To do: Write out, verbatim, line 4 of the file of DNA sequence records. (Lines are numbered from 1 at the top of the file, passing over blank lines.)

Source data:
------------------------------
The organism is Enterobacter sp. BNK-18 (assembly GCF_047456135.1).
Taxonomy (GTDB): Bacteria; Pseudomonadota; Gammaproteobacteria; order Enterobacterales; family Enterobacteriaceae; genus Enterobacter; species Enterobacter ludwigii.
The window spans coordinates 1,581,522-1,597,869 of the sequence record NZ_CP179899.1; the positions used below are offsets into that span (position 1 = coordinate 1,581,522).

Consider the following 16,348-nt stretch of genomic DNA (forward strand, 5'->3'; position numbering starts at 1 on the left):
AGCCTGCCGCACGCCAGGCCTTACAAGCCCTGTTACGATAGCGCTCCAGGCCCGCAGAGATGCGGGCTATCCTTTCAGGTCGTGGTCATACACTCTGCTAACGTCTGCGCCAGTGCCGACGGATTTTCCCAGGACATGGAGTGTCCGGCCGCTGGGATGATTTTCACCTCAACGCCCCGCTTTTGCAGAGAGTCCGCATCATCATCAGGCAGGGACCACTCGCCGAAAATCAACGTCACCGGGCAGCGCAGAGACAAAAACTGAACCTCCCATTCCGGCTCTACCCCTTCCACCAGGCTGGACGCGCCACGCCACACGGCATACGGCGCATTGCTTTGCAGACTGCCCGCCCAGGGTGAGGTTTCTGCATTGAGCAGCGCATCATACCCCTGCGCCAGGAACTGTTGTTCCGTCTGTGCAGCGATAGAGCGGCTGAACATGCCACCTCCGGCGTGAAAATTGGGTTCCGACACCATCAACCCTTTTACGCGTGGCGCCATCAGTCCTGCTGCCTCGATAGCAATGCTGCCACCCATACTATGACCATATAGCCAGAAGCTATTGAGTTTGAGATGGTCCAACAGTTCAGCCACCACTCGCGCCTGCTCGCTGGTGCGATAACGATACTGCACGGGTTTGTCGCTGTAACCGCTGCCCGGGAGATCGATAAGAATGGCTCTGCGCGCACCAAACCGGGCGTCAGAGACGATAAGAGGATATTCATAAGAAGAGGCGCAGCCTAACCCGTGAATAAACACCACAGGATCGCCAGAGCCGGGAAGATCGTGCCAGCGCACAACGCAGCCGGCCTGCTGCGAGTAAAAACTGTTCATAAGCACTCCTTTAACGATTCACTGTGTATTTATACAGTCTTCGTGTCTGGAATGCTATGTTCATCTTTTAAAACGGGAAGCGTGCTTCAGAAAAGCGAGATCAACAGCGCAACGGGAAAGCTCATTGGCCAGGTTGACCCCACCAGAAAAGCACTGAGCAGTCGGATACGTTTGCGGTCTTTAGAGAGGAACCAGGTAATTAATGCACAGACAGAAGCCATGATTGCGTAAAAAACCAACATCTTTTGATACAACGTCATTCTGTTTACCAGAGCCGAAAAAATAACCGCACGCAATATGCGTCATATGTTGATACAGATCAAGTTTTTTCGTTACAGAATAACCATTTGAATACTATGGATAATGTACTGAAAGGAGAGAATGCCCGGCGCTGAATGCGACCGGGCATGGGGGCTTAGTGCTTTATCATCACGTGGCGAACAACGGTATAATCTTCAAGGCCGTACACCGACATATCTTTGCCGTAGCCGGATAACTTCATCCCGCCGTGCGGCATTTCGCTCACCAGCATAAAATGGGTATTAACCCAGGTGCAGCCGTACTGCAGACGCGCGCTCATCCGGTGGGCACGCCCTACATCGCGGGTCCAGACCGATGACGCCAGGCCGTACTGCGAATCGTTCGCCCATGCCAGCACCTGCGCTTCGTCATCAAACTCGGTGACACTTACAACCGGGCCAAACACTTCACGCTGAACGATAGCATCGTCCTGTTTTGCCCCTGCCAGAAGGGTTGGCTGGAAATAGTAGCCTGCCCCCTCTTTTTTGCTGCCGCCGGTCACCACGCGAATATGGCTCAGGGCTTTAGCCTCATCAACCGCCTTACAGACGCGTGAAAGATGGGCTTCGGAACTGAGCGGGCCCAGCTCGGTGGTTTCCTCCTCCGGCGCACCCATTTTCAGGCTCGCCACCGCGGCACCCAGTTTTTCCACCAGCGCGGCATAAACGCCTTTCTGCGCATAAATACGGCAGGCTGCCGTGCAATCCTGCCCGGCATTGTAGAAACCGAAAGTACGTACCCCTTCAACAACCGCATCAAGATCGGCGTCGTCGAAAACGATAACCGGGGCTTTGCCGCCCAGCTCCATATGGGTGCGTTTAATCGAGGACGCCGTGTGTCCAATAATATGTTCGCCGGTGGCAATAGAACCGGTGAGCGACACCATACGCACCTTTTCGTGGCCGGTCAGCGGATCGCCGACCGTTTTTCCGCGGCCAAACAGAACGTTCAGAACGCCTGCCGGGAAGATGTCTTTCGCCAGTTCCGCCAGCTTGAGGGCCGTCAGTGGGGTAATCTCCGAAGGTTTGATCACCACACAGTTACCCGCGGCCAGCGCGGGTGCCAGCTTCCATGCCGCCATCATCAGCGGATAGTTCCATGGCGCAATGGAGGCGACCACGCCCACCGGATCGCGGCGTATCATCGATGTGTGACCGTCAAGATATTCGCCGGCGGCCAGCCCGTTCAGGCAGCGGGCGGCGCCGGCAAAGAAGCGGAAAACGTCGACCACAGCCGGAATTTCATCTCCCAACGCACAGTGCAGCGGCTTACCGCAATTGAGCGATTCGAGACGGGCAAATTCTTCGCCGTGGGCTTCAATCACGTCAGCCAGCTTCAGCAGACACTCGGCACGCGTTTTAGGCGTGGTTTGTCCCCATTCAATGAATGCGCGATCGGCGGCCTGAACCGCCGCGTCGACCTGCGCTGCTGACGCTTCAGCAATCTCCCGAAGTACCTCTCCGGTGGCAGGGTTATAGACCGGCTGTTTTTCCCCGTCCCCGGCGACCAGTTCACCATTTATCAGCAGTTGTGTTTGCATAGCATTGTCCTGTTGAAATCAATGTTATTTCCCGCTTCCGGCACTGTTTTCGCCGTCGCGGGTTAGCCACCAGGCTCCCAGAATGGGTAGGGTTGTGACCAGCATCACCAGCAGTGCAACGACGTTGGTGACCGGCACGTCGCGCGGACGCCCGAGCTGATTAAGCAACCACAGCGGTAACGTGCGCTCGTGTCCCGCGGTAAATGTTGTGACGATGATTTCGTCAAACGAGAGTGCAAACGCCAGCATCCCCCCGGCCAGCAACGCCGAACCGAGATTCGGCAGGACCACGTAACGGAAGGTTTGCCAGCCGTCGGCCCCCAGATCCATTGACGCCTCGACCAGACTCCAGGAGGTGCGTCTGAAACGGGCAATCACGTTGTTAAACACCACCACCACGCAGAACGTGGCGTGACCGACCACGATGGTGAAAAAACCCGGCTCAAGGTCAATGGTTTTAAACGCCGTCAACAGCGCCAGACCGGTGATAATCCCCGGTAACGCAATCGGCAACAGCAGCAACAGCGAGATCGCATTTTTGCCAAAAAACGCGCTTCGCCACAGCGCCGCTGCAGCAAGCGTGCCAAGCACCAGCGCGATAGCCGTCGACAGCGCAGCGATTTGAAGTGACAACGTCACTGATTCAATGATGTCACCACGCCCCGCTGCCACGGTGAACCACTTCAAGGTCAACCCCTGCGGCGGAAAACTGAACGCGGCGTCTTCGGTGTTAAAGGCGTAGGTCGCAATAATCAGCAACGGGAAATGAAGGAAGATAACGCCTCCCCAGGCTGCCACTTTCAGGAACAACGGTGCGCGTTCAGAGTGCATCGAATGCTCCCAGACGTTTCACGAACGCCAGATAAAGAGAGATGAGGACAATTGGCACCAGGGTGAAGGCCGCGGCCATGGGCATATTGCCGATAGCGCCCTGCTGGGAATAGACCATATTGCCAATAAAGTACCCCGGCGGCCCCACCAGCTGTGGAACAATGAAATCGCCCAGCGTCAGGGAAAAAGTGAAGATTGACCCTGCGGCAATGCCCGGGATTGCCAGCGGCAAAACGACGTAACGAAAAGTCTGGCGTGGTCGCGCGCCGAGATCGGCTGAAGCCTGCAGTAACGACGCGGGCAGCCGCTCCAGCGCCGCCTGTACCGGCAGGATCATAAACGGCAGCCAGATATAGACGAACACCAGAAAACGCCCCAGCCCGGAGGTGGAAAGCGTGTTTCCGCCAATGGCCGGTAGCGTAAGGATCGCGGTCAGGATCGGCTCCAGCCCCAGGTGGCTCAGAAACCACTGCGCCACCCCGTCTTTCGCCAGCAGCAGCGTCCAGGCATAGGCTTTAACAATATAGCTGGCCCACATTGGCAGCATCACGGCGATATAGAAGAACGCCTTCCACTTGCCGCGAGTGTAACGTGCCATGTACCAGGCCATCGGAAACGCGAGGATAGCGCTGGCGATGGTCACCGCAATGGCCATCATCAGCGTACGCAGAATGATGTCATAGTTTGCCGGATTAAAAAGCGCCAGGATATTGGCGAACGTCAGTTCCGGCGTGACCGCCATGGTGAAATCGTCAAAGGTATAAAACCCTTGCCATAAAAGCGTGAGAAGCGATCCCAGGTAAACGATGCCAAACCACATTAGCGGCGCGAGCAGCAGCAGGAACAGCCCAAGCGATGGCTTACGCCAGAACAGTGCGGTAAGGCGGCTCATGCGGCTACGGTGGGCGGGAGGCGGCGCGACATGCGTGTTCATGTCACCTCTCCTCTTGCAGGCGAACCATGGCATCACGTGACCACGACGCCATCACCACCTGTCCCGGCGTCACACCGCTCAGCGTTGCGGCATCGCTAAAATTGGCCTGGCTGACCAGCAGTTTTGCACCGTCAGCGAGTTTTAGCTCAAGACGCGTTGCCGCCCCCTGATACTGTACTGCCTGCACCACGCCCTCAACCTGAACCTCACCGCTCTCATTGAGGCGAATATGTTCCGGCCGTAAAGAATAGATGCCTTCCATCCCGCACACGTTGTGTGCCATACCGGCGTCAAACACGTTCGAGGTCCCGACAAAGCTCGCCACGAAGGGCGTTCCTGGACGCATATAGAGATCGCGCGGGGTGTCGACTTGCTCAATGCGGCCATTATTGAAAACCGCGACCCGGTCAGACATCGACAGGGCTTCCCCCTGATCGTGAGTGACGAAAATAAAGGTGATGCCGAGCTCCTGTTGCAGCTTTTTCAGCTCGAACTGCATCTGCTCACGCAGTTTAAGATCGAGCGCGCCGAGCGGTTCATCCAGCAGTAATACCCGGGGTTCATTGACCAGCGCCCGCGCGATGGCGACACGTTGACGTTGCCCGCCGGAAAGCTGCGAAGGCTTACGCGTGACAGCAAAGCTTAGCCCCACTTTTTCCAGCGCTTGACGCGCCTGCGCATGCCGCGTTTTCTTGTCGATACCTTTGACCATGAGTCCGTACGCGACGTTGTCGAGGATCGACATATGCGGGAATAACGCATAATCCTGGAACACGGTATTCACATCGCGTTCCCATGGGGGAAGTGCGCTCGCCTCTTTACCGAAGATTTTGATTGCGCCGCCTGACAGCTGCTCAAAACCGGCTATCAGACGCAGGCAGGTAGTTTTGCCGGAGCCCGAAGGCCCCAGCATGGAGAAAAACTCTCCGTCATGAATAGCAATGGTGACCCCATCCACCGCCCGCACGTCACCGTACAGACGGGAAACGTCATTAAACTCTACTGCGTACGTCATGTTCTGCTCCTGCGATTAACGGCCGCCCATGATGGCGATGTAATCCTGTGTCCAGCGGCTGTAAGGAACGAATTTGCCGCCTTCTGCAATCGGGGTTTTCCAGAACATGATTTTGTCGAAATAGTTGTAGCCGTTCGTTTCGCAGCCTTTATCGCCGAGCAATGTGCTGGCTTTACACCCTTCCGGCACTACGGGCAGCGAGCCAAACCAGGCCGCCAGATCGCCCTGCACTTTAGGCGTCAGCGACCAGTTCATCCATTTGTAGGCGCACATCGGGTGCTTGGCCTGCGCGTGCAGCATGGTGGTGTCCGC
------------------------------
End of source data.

Consider the following 16,348-nt stretch of genomic DNA (forward strand, 5'->3'; position numbering starts at 1 on the left):